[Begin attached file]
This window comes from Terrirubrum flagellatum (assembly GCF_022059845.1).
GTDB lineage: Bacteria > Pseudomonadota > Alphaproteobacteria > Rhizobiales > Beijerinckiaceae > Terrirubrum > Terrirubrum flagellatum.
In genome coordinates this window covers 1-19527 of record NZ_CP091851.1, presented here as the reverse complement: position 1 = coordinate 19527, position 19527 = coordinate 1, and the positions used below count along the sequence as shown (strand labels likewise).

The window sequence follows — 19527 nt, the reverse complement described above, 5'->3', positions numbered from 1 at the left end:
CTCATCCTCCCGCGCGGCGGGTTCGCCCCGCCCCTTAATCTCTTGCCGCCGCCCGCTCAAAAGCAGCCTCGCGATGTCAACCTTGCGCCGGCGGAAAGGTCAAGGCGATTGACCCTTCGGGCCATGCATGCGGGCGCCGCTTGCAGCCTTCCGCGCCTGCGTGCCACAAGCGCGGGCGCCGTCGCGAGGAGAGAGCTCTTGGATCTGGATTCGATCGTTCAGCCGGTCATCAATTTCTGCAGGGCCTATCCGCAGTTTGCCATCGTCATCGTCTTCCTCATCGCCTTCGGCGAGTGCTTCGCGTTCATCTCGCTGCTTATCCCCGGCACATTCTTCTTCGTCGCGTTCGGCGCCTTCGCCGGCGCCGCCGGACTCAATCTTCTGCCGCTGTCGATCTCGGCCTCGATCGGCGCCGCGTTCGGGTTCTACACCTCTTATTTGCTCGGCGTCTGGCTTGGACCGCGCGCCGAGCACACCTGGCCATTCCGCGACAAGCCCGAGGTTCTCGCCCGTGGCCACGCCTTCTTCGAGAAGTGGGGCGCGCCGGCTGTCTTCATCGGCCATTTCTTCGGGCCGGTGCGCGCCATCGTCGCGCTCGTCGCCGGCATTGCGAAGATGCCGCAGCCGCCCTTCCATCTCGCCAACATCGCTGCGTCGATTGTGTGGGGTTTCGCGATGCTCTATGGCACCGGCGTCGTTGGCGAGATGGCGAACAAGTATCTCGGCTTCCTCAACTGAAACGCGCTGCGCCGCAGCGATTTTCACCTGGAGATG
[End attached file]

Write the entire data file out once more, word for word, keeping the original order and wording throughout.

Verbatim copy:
This window comes from Terrirubrum flagellatum (assembly GCF_022059845.1).
GTDB lineage: Bacteria > Pseudomonadota > Alphaproteobacteria > Rhizobiales > Beijerinckiaceae > Terrirubrum > Terrirubrum flagellatum.
In genome coordinates this window covers 1-19527 of record NZ_CP091851.1, presented here as the reverse complement: position 1 = coordinate 19527, position 19527 = coordinate 1, and the positions used below count along the sequence as shown (strand labels likewise).

The window sequence follows — 19527 nt, the reverse complement described above, 5'->3', positions numbered from 1 at the left end:
CTCATCCTCCCGCGCGGCGGGTTCGCCCCGCCCCTTAATCTCTTGCCGCCGCCCGCTCAAAAGCAGCCTCGCGATGTCAACCTTGCGCCGGCGGAAAGGTCAAGGCGATTGACCCTTCGGGCCATGCATGCGGGCGCCGCTTGCAGCCTTCCGCGCCTGCGTGCCACAAGCGCGGGCGCCGTCGCGAGGAGAGAGCTCTTGGATCTGGATTCGATCGTTCAGCCGGTCATCAATTTCTGCAGGGCCTATCCGCAGTTTGCCATCGTCATCGTCTTCCTCATCGCCTTCGGCGAGTGCTTCGCGTTCATCTCGCTGCTTATCCCCGGCACATTCTTCTTCGTCGCGTTCGGCGCCTTCGCCGGCGCCGCCGGACTCAATCTTCTGCCGCTGTCGATCTCGGCCTCGATCGGCGCCGCGTTCGGGTTCTACACCTCTTATTTGCTCGGCGTCTGGCTTGGACCGCGCGCCGAGCACACCTGGCCATTCCGCGACAAGCCCGAGGTTCTCGCCCGTGGCCACGCCTTCTTCGAGAAGTGGGGCGCGCCGGCTGTCTTCATCGGCCATTTCTTCGGGCCGGTGCGCGCCATCGTCGCGCTCGTCGCCGGCATTGCGAAGATGCCGCAGCCGCCCTTCCATCTCGCCAACATCGCTGCGTCGATTGTGTGGGGTTTCGCGATGCTCTATGGCACCGGCGTCGTTGGCGAGATGGCGAACAAGTATCTCGGCTTCCTCAACTGAAACGCGCTGCGCCGCAGCGATTTTCACCTGGAGATG